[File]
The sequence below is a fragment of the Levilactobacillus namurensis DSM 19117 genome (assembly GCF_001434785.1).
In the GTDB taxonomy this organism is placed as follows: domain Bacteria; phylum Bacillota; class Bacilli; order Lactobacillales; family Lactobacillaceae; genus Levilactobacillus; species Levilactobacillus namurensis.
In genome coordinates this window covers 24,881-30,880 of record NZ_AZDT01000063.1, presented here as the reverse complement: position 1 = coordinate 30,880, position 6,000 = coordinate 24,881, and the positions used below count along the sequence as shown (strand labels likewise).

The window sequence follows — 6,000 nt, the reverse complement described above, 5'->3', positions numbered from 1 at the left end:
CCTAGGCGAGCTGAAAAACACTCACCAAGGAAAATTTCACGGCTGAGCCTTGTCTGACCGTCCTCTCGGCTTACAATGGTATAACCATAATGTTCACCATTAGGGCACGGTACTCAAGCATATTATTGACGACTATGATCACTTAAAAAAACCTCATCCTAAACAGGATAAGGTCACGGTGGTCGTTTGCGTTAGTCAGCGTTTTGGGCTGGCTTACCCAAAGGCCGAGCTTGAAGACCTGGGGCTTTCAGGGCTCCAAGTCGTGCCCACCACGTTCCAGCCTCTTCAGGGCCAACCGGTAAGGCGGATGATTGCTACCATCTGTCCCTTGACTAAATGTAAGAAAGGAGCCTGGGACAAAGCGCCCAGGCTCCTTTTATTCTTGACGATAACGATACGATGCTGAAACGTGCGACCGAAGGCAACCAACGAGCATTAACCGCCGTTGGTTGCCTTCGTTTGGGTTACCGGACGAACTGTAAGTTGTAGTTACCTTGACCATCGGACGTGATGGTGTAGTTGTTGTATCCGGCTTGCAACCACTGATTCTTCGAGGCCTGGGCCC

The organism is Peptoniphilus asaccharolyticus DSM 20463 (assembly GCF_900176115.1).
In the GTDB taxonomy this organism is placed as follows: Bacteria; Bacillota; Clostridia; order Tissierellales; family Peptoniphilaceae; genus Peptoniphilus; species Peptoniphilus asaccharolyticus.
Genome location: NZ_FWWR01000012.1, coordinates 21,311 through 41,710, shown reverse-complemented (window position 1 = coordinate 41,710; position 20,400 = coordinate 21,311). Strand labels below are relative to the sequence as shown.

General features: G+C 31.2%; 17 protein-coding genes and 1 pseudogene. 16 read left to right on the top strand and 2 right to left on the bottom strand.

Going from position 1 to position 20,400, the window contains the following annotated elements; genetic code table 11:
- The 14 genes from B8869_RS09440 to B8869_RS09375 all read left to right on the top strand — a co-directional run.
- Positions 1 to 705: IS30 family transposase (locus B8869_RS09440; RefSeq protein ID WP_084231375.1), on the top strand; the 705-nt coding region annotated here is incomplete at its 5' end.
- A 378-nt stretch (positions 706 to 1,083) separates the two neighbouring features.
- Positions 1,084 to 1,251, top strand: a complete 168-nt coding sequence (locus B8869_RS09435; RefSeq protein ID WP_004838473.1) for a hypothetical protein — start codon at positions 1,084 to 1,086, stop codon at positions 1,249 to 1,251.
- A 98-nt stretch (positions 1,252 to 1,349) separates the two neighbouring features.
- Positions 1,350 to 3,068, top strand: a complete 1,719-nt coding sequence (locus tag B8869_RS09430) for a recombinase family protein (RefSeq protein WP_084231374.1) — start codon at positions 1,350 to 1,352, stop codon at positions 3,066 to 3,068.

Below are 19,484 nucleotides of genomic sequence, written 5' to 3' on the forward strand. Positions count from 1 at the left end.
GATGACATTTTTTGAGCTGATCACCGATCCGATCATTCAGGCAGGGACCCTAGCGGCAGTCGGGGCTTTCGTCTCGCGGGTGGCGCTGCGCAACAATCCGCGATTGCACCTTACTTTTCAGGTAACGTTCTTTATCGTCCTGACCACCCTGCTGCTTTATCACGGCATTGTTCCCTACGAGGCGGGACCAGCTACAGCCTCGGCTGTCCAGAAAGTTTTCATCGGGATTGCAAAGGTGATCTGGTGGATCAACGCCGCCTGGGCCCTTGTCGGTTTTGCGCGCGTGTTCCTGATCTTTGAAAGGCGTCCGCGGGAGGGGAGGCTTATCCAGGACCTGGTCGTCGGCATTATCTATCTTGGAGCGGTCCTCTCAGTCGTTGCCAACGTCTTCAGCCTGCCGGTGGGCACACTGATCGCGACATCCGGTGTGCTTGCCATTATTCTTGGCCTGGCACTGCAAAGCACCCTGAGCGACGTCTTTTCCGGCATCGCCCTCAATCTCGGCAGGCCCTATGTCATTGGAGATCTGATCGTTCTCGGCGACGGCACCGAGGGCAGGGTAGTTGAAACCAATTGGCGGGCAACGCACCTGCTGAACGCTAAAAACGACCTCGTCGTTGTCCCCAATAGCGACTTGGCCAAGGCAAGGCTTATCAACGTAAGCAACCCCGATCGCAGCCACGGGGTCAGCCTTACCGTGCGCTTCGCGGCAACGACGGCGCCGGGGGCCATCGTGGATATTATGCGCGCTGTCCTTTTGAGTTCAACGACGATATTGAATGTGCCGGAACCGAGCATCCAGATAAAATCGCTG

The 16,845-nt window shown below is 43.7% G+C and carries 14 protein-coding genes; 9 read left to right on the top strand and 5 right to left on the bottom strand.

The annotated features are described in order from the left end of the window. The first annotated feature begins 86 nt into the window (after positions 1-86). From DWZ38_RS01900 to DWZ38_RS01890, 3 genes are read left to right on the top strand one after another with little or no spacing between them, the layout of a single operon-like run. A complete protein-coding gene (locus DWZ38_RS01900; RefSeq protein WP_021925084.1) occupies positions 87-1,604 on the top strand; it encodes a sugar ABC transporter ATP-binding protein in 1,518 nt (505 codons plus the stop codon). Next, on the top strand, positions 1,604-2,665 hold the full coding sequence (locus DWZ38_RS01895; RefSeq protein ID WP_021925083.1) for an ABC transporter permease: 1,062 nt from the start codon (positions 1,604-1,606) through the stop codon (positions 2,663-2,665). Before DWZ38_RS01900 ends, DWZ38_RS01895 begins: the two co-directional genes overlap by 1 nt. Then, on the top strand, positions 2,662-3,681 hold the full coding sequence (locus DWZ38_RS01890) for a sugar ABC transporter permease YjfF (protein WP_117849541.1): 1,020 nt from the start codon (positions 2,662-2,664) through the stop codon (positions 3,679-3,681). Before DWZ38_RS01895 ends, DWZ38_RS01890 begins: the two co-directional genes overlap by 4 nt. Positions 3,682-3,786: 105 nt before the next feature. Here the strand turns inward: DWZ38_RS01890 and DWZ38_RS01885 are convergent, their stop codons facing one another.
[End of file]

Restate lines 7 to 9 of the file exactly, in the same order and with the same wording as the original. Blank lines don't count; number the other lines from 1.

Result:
In the GTDB taxonomy this organism is placed as follows: Bacteria; Bacillota; Clostridia; order Tissierellales; family Peptoniphilaceae; genus Peptoniphilus; species Peptoniphilus asaccharolyticus.
Genome location: NZ_FWWR01000012.1, coordinates 21,311 through 41,710, shown reverse-complemented (window position 1 = coordinate 41,710; position 20,400 = coordinate 21,311). Strand labels below are relative to the sequence as shown.

General features: G+C 31.2%; 17 protein-coding genes and 1 pseudogene. 16 read left to right on the top strand and 2 right to left on the bottom strand.